BCSWomen feature in Computer Weekly’s list of the Most Influential Women in UK IT
Seven women who are members of BCS, The Chartered Institute for IT are featured in the top 50 list of the Most Influential Women in UK IT 2019. In addition, Maggie Berry who is a BCS Women committee member – has been added to Computer Weekly’s Hall of Fame.
The Top 50 list, which is now in its eighth year, was introduced in 2012 to shine a light on the non-male role models in the technology sector. Originally only showcasing 25 women, the list was extended in 2015 to include 50 women to make more female role models accessible and visible.
This year’s Top 50 include:
No. 8 – Sarah Wilkinson, CEO, NHS Digital
In 2017, Sarah was appointed CEO of NHS Digital. Before that, she was chief technology officer (CTO) at the Home Office, where she led many of the most critical IT systems supporting UK borders and policing.
Prior to her roles within the public sector, Sarah had many jobs in the finance industry, including managing director and head of corporate systems technology at Credit Suisse, as well as various IT roles at HSBC, UBS and Deutsche Bank.
No. 12 – Sarah Turner, founder, Angel Academe
Sarah is currently CEO of Angel Academe, a pro-women and pro-diversity angel investment group focused on technology.
As well as founding Angel Academe, she co-founded a digital strategy consultancy in 2007, is a chair or a board member for several other groups and organisations, including the Low Carbon Innovation Fund and UK Business Angels Association.
No. 15 – Sarah Burnett, executive vice-president and distinguished analyst, Everest Group; chair, BCS Women
Sarah is the executive vice-president and distinguished analyst at Everest Group, where she uses her skills to lead the group on global service delivery automation research and European practice across its global services research areas.
Before joining Everest Group, Sarah was vice-president of research at Nelson Hall, covering areas such as infrastructure IT outsourcing, cloud, and government business process outsourcing. Burnett is now chair of BCSWomen and in 2017 launched the BCSWomen AI Accelerator.
No. 16 – Anne Boden, CEO, Starling Bank
Anne founded Starling Bank in 2014, where she is now CEO and a member of its board of directors, with the aim of creating a bank as focused on customer experience as possible.
She has a history in financial services, having previously worked for both Allied Irish Bank and RBS, and has just released a book, titled The Money Revolution, which aims to help people manage their money in a digitally driven world.
No. 18 – Sharon Moore, CTO for public sector, IBM UK
Sharon is CTO for public sector at IBM UK and has worn many hats during her 18 years at the firm, including leading on technology for its transport and travel department, and leading on digital engagement for the firm in the UK.
Sharon is also a non-executive director for Censis – Innovation Centre, a board member of Scotland Women in Technology, and deputy chair of BCSWomen.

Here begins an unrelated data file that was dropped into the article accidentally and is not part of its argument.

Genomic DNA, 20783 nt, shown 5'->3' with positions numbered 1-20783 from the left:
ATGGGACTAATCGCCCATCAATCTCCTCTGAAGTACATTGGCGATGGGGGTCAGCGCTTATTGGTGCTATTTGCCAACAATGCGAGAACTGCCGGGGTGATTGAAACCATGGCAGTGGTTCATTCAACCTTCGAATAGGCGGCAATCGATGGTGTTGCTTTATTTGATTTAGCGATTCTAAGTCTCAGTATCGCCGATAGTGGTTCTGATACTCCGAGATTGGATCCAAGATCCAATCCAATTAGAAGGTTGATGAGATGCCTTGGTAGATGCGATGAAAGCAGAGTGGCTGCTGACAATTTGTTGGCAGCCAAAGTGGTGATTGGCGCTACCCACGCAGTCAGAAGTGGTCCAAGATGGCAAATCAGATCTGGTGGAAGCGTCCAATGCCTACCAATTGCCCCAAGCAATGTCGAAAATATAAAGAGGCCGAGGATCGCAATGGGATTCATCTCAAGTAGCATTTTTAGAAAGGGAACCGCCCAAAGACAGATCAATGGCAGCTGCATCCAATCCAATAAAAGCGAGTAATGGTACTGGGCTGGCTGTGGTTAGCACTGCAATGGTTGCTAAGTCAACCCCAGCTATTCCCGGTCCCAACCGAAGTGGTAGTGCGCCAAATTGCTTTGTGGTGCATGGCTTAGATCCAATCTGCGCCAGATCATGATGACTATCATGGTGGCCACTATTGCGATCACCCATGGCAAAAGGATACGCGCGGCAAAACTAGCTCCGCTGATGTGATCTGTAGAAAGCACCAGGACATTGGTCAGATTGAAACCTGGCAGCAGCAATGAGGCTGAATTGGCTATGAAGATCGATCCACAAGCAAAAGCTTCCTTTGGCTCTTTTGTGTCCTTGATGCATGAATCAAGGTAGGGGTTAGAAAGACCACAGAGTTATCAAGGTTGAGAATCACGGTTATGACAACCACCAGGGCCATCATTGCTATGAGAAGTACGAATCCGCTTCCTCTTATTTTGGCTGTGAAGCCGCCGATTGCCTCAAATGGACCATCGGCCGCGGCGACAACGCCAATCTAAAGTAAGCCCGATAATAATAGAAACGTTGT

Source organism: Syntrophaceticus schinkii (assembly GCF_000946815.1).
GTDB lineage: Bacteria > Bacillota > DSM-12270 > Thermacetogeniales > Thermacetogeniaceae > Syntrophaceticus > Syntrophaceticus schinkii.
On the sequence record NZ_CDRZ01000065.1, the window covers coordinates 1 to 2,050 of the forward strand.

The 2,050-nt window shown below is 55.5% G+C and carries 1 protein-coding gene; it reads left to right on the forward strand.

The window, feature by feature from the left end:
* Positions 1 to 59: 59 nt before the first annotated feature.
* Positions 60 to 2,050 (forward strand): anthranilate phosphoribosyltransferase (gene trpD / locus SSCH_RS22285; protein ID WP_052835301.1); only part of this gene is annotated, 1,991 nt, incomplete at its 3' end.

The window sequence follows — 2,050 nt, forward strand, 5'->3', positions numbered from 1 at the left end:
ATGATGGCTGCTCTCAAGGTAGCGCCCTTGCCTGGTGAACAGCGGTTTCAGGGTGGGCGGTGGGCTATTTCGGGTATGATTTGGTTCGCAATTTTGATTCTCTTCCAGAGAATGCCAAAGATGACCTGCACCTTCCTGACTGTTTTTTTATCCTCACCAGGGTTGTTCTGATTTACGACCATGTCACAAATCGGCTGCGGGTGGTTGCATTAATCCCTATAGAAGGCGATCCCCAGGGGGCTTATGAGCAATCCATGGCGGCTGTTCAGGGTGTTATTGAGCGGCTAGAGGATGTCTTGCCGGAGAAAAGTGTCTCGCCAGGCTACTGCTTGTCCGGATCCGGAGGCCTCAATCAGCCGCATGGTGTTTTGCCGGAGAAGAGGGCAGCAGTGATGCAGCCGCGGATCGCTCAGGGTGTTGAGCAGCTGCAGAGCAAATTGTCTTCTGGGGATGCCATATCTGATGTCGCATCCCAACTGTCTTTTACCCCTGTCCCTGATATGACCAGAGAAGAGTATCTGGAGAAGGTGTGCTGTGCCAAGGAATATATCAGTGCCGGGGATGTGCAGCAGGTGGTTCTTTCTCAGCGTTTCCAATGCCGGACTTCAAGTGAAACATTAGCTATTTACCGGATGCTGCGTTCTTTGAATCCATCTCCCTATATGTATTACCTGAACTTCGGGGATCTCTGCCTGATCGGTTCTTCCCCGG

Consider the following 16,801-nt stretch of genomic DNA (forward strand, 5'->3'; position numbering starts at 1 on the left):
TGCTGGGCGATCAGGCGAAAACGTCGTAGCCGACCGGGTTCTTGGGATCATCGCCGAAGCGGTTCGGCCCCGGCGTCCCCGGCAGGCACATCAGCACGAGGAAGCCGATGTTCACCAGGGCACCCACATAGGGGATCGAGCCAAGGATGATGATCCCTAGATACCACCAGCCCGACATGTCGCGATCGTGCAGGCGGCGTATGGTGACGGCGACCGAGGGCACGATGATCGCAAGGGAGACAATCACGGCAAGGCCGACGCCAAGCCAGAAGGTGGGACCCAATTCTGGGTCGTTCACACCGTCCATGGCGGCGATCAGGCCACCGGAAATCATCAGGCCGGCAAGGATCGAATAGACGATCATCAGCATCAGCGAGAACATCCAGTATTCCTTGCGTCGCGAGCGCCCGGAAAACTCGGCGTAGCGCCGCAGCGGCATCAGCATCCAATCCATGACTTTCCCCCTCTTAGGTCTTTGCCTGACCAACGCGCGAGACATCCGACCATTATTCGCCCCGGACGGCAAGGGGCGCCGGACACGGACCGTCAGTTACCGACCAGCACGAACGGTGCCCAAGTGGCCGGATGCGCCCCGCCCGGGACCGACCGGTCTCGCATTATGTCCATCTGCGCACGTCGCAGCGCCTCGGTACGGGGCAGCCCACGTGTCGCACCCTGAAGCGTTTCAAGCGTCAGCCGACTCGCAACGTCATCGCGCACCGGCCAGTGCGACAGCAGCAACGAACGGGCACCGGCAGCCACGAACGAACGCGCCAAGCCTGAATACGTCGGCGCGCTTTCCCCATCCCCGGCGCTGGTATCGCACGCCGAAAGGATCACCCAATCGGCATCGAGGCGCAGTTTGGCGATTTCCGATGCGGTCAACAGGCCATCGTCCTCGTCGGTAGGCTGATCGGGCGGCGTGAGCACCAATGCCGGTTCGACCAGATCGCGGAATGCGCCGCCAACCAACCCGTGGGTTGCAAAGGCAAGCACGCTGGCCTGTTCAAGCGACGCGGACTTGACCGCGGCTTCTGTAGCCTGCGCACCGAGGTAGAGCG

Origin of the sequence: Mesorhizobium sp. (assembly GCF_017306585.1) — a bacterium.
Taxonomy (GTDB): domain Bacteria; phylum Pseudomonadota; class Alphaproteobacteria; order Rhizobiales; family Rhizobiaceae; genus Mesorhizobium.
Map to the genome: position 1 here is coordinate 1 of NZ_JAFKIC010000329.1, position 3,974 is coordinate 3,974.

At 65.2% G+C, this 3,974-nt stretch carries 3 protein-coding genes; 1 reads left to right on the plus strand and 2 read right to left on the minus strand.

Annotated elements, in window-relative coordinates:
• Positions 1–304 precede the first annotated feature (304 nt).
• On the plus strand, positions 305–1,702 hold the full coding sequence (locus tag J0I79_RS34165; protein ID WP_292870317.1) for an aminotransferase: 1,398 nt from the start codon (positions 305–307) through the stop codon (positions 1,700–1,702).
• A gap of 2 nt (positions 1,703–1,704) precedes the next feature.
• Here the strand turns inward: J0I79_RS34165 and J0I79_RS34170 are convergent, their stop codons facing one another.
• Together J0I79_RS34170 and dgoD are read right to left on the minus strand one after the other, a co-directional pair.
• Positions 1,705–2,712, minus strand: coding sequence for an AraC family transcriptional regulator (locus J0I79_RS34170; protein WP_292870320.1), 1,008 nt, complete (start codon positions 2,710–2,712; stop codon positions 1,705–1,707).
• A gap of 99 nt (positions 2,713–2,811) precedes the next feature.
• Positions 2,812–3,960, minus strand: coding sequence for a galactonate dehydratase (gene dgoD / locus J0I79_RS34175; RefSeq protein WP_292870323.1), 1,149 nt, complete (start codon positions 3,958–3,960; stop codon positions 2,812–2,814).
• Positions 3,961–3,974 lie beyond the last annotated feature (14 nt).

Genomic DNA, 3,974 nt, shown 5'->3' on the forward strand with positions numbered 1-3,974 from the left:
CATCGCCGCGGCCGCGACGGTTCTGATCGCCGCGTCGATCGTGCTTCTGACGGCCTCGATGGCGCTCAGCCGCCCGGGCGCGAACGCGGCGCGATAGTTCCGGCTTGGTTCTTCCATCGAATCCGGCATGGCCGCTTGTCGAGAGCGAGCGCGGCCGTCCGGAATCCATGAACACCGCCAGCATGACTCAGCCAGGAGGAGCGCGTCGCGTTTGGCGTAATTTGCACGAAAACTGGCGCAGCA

No. 39 – Sarah Winmill, CIO, British Transport Police
Sarah has been with the British Transport Police since 2016, originally as acting CTO and now acting CIO. She has a history of working with not-for-profit organisations, having been head of IT at the Royal Academy of Arts, head of information systems services at the Victoria and Albert Museum, and chair of Charity IT Leaders.
No. 48 – Rebecca George, Deputy President, BCS, The Chartered Institute for IT, lead public sector partner, Deloitte
Rebecca is Deputy President, BCS, The Chartered Institute for IT. She has been lead public sector partner at Deloitte since 2006, where she is responsible for projects such as improving citizen outcomes, helping public sector organisations improve efficiency and developing best practice. She is also Deloitte’s lead partner for government and public services, and NWE board member.
Before joining Deloitte, Rebecca held several roles at IBM, and is a vice-president and trustee of the BCS. In 2006, she was awarded an OBE for services to IT.
Each year, Computer Weekly announces the women who will be added to its Hall of Fame, a list of women recognised for their lifetime achievements to the technology sector. Each Hall of Fame member has had an extensive career in technology, and has made a contribution to furthering diversity in the industry. This year sees the addition of Maggie Berry to that list.
Maggie Berry, BCS Women Committee Member, Executive Director for Europe, WEConnect International
As executive director for Europe at WEConnect International, Maggie helps the firm to develop its corporate and public sector support, and grow its network of more than 1,500 women-led businesses to connect to the corporate supply chain.
Maggie previously ran online job board for recruitment and networking womenintechnology.co.uk, and is an advocate for diversity in the technology industry.
She was awarded an OBE in 2019 for her services to women in technology and business. She is also a freeman of the Information Technologists’ Company in the City of London.
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